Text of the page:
A Profile In Courage

Mitt Romney
Credit: Gage Skidmore (CC-BY-SA)

As a citizen of Massachusetts and someone who pays attention to politics in the Commonwealth, I’ve had my eyes on Mitt Romney for a long time. After his turn in the private sector and his work with the Salt Lake City Olympics, he had a moderately successful term as governor of Massachusetts in the early 2000s. He was a classic New England Republican, focusing on balancing the budget, enacting what were then thought of as Republican ideas for achieving universal healthcare coverage in the Commonwealth (the basic idea later became known as Obamacare and therefore became anathema to the Republican Party), and appointing technocrats rather than ideologues to head the departments of government. Later, his national political ambitions got the better of him, and he became infinitely malleable in the way that presidential candidates often do. Yes he was a little odd—he would talk about how much he loved “sport,” he took a cross-country trip with the loyal family dog riding in a carrier on top of the car, and he once said, “I’m not suggesting for a moment you don’t have a wonderful and warm relationship with your family and your grandchildren in these open-space areas” that, as Jon Stewart said, ordinary human beings call “parks.” And he was no match for the deeply thoughtful and eloquent Barack Obama in the 2012 election. But no one ever doubted that he was a fundamentally decent and public-spirited person and a good family man.1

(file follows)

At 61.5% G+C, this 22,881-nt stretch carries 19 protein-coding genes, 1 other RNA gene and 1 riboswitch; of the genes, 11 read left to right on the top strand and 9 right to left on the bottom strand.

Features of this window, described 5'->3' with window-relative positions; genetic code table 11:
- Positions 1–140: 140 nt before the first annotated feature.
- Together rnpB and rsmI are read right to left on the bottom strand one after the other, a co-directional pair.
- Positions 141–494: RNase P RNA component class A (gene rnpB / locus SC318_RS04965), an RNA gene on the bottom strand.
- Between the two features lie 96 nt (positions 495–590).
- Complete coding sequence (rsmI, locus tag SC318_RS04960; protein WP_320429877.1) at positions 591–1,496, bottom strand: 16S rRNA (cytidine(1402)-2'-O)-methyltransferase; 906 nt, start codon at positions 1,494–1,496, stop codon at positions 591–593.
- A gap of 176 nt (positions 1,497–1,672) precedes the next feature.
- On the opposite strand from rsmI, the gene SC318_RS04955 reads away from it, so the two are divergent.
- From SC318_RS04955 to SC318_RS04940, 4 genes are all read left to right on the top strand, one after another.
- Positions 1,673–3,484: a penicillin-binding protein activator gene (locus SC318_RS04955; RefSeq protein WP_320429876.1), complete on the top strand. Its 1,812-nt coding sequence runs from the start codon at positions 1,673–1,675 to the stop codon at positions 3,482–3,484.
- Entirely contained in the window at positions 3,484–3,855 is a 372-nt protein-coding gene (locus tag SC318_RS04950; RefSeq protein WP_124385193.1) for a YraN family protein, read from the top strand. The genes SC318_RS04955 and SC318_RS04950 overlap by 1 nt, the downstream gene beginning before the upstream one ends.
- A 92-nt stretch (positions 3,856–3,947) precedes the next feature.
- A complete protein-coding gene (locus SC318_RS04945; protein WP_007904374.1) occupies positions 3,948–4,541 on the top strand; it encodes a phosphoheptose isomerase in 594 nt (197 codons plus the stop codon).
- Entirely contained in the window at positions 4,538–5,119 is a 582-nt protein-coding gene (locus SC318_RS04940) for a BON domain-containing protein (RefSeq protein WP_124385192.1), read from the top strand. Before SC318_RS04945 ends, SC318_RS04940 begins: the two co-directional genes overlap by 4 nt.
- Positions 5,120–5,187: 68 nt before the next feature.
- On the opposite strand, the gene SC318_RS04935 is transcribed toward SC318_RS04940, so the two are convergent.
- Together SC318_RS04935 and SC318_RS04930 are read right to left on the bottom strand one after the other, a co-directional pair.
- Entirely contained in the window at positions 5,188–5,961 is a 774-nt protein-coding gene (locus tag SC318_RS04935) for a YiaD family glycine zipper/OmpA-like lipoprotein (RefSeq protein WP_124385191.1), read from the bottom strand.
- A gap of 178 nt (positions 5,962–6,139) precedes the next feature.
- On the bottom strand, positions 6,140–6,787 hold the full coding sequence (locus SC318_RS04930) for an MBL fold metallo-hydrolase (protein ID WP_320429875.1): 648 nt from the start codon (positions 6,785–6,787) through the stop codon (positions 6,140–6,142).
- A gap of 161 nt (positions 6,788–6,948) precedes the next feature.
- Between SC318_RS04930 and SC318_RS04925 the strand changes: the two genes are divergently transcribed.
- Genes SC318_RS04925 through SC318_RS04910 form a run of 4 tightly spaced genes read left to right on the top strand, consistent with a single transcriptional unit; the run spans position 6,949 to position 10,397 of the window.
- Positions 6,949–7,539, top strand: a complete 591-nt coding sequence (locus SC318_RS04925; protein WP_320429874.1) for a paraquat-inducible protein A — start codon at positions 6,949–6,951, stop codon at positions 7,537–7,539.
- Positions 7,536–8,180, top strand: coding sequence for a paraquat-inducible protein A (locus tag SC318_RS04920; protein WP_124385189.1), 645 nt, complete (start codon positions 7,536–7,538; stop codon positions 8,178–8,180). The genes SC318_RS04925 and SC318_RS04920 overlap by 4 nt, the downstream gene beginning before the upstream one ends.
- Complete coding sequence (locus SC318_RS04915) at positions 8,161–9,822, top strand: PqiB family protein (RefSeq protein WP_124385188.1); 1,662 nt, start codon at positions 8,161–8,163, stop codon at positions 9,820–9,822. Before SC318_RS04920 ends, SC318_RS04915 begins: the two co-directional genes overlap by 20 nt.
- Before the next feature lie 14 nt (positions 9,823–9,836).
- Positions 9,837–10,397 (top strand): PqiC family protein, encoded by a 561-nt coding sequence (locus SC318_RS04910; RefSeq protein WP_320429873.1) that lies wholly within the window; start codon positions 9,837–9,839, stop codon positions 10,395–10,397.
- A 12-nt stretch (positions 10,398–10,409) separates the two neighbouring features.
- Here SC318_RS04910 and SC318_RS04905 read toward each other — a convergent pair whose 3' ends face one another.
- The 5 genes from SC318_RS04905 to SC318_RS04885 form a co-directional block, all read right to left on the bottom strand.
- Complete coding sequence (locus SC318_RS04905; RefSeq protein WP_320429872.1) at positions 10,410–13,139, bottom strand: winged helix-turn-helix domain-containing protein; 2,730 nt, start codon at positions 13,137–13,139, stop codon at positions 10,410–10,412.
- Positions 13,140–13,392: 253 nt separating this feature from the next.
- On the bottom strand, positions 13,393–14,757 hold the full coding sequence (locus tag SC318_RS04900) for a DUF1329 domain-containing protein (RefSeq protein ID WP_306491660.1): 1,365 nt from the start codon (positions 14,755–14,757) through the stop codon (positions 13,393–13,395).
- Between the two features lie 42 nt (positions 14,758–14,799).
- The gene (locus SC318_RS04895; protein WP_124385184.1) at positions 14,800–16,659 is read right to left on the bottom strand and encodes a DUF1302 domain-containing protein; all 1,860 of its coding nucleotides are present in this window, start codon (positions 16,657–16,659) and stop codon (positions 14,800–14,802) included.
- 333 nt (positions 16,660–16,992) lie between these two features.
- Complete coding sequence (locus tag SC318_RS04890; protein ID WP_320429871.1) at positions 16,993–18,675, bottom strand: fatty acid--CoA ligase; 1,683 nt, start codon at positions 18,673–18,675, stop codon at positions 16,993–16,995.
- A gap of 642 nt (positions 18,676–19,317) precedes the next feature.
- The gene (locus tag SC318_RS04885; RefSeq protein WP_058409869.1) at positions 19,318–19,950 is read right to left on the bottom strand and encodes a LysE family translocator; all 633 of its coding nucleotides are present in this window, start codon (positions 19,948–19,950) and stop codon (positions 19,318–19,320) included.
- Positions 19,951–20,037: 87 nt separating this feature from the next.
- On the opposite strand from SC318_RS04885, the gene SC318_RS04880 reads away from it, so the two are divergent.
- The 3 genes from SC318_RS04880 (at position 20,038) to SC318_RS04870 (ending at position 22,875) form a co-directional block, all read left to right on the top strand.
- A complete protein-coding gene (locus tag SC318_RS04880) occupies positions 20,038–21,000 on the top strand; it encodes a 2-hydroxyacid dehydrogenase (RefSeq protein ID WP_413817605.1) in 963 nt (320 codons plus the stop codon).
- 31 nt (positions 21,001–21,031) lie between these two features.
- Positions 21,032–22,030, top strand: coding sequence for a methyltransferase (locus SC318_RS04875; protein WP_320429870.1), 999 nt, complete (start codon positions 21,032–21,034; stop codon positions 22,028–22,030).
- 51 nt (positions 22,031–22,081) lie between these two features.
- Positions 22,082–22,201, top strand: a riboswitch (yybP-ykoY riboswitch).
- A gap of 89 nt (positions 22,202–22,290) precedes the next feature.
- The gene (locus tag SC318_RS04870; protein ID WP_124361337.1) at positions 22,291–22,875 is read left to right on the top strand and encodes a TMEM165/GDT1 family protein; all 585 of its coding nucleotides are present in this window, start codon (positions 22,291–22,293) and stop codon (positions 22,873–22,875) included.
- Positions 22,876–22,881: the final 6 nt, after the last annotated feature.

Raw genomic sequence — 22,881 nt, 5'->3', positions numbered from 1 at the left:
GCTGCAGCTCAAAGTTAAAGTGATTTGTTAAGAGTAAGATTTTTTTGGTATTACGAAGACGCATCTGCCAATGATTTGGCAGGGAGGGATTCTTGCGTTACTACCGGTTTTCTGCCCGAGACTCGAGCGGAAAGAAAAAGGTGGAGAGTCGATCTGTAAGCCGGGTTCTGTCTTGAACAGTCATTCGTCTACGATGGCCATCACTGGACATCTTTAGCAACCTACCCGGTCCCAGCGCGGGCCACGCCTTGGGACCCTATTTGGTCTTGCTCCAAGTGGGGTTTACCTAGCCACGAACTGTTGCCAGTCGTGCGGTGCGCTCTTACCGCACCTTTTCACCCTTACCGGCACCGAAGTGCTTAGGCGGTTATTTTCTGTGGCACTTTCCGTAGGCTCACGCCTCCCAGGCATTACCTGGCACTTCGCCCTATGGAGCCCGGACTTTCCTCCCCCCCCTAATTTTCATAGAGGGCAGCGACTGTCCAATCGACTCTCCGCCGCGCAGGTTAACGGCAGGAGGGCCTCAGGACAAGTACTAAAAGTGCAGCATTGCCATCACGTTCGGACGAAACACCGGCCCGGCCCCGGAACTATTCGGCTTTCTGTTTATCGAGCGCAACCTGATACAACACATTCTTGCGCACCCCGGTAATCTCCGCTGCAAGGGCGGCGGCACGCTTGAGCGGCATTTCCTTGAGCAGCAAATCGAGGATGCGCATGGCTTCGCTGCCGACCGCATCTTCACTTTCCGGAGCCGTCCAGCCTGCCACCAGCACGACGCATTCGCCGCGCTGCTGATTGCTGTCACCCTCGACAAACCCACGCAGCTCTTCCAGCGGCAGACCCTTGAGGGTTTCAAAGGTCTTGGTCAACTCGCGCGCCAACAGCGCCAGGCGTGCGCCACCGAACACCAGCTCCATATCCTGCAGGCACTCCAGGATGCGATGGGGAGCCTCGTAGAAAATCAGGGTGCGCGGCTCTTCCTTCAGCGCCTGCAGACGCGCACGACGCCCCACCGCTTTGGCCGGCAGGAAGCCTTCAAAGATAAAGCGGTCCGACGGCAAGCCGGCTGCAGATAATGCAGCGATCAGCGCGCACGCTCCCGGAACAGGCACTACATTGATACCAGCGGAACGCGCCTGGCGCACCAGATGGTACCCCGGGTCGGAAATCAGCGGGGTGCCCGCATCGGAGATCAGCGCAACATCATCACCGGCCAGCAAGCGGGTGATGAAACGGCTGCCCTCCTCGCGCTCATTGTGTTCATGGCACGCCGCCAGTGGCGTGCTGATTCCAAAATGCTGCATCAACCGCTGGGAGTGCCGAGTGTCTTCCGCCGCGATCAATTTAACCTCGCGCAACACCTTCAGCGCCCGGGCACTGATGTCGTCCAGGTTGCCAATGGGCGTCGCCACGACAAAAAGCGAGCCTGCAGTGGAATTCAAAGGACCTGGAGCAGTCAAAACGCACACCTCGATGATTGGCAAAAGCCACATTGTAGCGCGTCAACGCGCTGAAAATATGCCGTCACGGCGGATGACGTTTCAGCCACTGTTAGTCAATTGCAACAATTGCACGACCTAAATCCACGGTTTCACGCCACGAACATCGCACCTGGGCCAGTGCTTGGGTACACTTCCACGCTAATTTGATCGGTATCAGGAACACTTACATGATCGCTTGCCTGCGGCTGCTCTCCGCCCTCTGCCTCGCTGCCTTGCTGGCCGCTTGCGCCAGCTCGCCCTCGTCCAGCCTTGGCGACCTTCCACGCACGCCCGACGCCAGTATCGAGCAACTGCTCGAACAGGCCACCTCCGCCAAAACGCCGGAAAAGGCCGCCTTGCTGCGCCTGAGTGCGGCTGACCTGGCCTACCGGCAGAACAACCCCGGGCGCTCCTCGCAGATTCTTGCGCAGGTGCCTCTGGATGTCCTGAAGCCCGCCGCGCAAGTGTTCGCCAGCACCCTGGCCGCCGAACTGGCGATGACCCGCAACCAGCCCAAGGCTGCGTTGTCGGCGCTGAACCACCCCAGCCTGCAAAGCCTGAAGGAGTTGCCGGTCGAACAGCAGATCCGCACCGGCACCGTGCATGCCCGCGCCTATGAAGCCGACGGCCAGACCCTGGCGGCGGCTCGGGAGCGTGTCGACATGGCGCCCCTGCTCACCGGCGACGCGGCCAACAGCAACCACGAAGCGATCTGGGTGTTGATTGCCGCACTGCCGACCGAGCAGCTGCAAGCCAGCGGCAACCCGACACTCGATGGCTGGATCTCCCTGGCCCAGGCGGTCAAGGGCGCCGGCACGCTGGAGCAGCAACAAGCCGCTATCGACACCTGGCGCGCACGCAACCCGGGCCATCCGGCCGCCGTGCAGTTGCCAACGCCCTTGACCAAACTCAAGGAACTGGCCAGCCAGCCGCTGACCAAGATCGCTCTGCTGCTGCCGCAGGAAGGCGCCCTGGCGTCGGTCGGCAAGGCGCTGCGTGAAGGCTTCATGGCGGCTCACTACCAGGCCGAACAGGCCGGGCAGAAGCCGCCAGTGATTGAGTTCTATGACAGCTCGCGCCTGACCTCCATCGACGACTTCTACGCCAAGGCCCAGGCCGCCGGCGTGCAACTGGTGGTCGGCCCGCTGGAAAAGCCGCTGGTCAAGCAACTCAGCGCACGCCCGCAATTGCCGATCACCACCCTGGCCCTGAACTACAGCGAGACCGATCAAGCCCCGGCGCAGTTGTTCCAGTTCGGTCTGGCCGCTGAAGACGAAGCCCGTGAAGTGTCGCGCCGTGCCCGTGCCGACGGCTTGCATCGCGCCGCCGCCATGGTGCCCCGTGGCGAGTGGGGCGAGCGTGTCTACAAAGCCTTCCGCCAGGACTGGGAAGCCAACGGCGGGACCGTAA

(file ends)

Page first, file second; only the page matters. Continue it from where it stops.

The Republican majority in the Senate, and the GOP generally, has been circling the moral drain for three years now, mostly out of a mixture of greed and terror, afraid of getting on the wrong side of the forces they have spent the last decade unleashing. This is as true of Sen. Susan Collins or Sen. Lisa Murkowski as it is of Sen. Lindsay Graham or Sen. Ted Cruz. And so it gave me a lot of hope for the country to hear Sen. Romney condemn what every sane Republican condemned until 2016. It’s possible to show political courage! It’s possible to buck your party to do what’s right! And who would have thought that Mitt Romney would be the one to teach that lesson. A few days ago I wrote that apparently every Republican senator was going to endorse the abyss and excuse what just a few years ago they all would have said was inexcusable. Not so, thanks to Senator Willard Mitt Romney.

  1. That is not really true. There were zealots on the left who cried wolf.

2 responses to “A Profile In Courage”

  1. Conor

    Well said. I never quite got over the objectively foolish and incorrect statements Romney made impugning “47%” of his fellow citizens, but redemption is clearly possible. This took principles and courage that Romney’s GOP colleagues clearly lack, and he’s to be lauded for taking the right stand against the appalling cowardice and craven substitution of self-preservation over duty to country otherwise on display.

    1. All politicians say stupid things sometimes.

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